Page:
More than 350,000 African Americans served in the armed forces during World War I. Many served as support troops, but several units saw combat under French command and a few under American command. Ultimately, African Americans operated in a variety of roles including stevedores, cavalry and medical unit personnel, chaplains, surveyors, truck drivers, chemists, and intelligence officers. Their service during “The Great War” would lay the foundations for the modern civil rights movement.

When the United States joined World War I, there were four all-black regiments: the 9th and 10th Cavalry and the 24th and 25th Infantry. However, these four regiments were not sent overseas to serve in combat but instead were disbursed throughout American held territory.

After a negative reaction from the African-American community, in 1917 the War Department formed the 92nd and 93rd Divisions as black combat units. Although the two combat divisions were formed at the same time, they had very different experiences. The 368th Regiment of the 92nd Division had some early defeats and the entire division had an uphill battle to repair its reputation. On the other hand, the 369th Regiment of the 93rd Division became one of the most-celebrated units known as the famous “Harlem Hellfighters.”

The 92nd was sent to the Western Front to be a part of the Meuse-Argonne offensive. After coming under intense German fire and having received less-than-ideal training, several companies “withdrew in disorder,” choosing to retreat to the trenches in an effort to regroup. This loss tarnished the division’s record and the entire division was sent to a quieter section of the front. Their new mission: to “harass the enemy with frequent patrols.” While American leadership was less than content with the unit’s performance, the French awarded members of the 365th Infantry and 350th Machine Gun Battalion for bravery.

The 93nd Division was organized and equipped as a French unit and quickly adjusted to the new assignment. Although experiencing some difficulties like language problems, the black soldiers were generally treated as equals. The 369th Infantry Regiment became famous as “the Harlem Hellfighters,” who were known to have never surrendered an inch of Allied territory nor lost a single soldier through capture. France awarded the entire unit the Croix de Guerre and honored 171 individuals for “exceptional gallantry in action.” While the 369th is the best-known regiment, the 370th, 371st, and 372nd Regiments also proved themselves on the front lines and received a variety of honors from the French, including the Croix de Guerre, Distinguished Service Cross, Croix de Guerre with Palm, and the French Legion of Honor.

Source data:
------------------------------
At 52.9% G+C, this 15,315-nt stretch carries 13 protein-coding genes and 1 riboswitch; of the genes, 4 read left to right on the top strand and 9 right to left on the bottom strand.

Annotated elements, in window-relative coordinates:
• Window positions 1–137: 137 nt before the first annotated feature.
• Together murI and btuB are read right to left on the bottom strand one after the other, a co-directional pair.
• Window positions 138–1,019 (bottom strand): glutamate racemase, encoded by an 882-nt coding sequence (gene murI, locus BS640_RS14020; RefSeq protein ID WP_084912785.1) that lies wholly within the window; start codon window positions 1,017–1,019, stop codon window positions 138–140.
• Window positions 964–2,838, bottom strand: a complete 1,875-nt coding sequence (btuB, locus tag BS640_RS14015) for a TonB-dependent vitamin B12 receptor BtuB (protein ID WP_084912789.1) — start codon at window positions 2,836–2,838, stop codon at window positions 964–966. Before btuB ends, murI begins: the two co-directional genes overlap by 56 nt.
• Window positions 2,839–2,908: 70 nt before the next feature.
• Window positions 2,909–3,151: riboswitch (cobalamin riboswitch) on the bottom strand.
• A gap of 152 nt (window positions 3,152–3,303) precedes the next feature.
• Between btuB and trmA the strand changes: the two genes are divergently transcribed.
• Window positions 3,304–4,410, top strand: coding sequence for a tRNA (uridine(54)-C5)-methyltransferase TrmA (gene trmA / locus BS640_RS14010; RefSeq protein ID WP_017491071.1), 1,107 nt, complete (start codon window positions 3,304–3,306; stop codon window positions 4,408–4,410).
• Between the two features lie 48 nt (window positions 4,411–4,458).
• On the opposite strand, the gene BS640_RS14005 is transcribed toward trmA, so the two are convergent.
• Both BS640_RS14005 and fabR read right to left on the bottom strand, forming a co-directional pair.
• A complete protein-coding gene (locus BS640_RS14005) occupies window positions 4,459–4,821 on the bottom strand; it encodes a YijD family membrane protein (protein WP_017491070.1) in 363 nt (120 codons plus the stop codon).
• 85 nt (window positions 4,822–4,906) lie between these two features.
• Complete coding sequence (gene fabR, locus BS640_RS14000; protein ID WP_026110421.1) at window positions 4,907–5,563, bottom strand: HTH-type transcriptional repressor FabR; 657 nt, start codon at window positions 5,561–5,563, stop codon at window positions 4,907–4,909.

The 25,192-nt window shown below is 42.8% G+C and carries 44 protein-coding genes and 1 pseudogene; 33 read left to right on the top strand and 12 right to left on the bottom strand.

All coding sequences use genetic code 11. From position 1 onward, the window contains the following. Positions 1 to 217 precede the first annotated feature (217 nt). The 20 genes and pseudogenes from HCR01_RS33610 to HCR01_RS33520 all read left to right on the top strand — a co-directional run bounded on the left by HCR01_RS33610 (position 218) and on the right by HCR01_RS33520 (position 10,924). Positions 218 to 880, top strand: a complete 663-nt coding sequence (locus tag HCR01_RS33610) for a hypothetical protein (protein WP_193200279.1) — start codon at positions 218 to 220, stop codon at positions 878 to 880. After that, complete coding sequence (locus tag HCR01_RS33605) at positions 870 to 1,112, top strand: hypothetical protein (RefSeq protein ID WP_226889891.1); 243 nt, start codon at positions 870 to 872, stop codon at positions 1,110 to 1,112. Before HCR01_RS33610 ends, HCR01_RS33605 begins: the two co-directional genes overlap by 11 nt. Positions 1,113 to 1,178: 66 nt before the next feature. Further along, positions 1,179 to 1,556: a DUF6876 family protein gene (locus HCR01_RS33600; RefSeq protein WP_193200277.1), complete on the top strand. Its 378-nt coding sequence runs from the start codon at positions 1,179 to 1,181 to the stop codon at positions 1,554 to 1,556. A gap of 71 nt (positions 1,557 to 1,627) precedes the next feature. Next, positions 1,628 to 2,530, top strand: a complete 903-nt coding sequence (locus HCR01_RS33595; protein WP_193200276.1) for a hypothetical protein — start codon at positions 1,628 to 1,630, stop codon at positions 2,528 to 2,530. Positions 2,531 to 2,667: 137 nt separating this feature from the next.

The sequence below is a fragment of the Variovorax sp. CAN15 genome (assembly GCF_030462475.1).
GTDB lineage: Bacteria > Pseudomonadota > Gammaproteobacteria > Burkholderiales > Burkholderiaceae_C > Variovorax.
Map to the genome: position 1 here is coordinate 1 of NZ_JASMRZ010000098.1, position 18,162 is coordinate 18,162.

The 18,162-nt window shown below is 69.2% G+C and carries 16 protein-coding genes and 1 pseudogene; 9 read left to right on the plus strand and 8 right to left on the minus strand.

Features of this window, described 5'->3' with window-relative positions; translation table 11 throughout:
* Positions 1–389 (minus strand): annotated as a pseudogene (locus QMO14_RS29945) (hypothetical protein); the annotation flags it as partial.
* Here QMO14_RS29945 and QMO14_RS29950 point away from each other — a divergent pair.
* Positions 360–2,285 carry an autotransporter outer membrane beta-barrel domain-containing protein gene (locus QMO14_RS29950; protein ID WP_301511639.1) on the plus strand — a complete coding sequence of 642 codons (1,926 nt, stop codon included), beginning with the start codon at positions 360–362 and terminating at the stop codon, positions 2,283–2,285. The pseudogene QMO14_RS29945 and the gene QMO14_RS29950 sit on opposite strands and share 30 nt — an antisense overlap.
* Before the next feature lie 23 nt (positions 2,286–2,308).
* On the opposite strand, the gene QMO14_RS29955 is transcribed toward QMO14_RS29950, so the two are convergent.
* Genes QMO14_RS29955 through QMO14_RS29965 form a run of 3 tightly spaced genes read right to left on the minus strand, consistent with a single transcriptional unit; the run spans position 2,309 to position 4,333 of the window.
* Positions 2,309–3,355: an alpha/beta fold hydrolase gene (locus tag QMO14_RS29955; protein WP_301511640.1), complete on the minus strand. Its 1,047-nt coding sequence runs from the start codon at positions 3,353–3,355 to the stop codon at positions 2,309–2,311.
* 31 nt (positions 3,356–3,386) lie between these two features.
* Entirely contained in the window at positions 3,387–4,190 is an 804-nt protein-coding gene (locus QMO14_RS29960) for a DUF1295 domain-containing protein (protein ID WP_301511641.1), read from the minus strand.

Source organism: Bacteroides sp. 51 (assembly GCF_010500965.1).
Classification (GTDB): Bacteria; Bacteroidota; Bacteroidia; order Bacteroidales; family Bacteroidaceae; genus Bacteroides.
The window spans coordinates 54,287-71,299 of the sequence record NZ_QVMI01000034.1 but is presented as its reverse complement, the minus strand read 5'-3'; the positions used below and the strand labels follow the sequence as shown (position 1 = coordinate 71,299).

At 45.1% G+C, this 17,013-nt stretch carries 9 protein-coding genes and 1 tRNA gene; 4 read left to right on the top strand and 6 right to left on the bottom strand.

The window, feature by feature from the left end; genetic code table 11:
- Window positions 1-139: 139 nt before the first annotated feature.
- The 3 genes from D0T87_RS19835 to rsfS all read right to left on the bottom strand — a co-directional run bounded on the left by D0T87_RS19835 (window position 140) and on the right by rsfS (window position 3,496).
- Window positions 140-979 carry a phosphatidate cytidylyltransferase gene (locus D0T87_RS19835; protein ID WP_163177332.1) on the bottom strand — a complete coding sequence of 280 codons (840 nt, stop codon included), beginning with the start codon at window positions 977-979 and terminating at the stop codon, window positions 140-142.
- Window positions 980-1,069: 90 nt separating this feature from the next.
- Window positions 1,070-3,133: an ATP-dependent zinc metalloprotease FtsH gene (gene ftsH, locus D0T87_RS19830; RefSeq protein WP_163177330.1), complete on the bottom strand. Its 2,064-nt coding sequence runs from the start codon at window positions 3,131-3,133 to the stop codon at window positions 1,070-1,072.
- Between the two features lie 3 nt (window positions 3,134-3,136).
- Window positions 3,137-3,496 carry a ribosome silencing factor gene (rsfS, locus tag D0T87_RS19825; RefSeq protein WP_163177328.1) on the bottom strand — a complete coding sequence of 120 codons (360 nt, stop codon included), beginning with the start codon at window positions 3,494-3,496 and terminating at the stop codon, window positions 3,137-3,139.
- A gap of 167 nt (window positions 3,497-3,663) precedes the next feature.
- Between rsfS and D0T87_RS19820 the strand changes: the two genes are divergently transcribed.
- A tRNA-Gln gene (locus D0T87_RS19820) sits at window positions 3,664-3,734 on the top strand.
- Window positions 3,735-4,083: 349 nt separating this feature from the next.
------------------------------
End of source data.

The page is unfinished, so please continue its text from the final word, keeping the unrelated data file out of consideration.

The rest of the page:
While honorable service was having an impact on how black soldiers were viewed, the war also had an impact on the views of the soldiers. In France, black American soldiers were often treated the same as white American soldiers. Some of the regimental band units, like the 369th Regiment Marching Band, were even treated like celebrities. WWI also revealed to African Americans the stories of blacks from different parts of the globe, including Africa, the West Indies and Canada, all of whom had their own concept of “blackness.” This new Pan-African worldview as well as the soldiers’ experiences of greater acceptance were the kindling for the modern civil rights movement.

5 Resources to Further Explore the Topic:

● IN PHOTOS National Archives “Photographs of the 369th Infantry and African Americans during World War I“
● IN PERSON National Museum of African American History and Culture exhibit: “Double Victory: The African American Military Experience” Sep 24, 2016 – Indefinitely
● ONLINE Library of Congress online exhibit: “The African-American Odyssey: A Quest for Full Citizenship” section“ World War I and Postwar Society”
● IN PRINT “The Unknown Soldiers: African-American Troops in WWI” by Arthur E. Barbeau & Florette Henri
● ON FILM “The Harlem Hellfighters” by History Channel


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